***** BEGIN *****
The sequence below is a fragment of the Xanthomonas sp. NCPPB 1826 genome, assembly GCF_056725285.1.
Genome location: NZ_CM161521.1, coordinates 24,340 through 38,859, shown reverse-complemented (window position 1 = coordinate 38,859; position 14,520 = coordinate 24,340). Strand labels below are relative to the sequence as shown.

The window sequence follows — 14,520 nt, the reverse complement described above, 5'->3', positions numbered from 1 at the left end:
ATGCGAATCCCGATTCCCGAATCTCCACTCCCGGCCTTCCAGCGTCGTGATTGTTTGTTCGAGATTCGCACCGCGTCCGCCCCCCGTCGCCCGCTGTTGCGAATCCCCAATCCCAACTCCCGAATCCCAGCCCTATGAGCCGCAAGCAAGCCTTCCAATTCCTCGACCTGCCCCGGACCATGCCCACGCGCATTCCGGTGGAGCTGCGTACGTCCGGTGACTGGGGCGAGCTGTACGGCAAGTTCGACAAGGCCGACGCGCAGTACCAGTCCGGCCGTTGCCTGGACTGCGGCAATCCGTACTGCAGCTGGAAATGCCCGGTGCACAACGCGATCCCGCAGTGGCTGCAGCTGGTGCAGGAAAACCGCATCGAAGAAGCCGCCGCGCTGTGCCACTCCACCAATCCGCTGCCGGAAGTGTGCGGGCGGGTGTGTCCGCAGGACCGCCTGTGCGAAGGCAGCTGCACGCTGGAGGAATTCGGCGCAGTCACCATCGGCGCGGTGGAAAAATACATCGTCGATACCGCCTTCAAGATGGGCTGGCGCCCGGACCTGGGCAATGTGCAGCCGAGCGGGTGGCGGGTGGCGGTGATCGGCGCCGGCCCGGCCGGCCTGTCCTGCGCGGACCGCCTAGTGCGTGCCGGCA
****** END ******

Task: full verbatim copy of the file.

The sequence below is a fragment of the Xanthomonas sp. NCPPB 1826 genome, assembly GCF_056725285.1.
Genome location: NZ_CM161521.1, coordinates 24,340 through 38,859, shown reverse-complemented (window position 1 = coordinate 38,859; position 14,520 = coordinate 24,340). Strand labels below are relative to the sequence as shown.

The window sequence follows — 14,520 nt, the reverse complement described above, 5'->3', positions numbered from 1 at the left end:
ATGCGAATCCCGATTCCCGAATCTCCACTCCCGGCCTTCCAGCGTCGTGATTGTTTGTTCGAGATTCGCACCGCGTCCGCCCCCCGTCGCCCGCTGTTGCGAATCCCCAATCCCAACTCCCGAATCCCAGCCCTATGAGCCGCAAGCAAGCCTTCCAATTCCTCGACCTGCCCCGGACCATGCCCACGCGCATTCCGGTGGAGCTGCGTACGTCCGGTGACTGGGGCGAGCTGTACGGCAAGTTCGACAAGGCCGACGCGCAGTACCAGTCCGGCCGTTGCCTGGACTGCGGCAATCCGTACTGCAGCTGGAAATGCCCGGTGCACAACGCGATCCCGCAGTGGCTGCAGCTGGTGCAGGAAAACCGCATCGAAGAAGCCGCCGCGCTGTGCCACTCCACCAATCCGCTGCCGGAAGTGTGCGGGCGGGTGTGTCCGCAGGACCGCCTGTGCGAAGGCAGCTGCACGCTGGAGGAATTCGGCGCAGTCACCATCGGCGCGGTGGAAAAATACATCGTCGATACCGCCTTCAAGATGGGCTGGCGCCCGGACCTGGGCAATGTGCAGCCGAGCGGGTGGCGGGTGGCGGTGATCGGCGCCGGCCCGGCCGGCCTGTCCTGCGCGGACCGCCTAGTGCGTGCCGGCA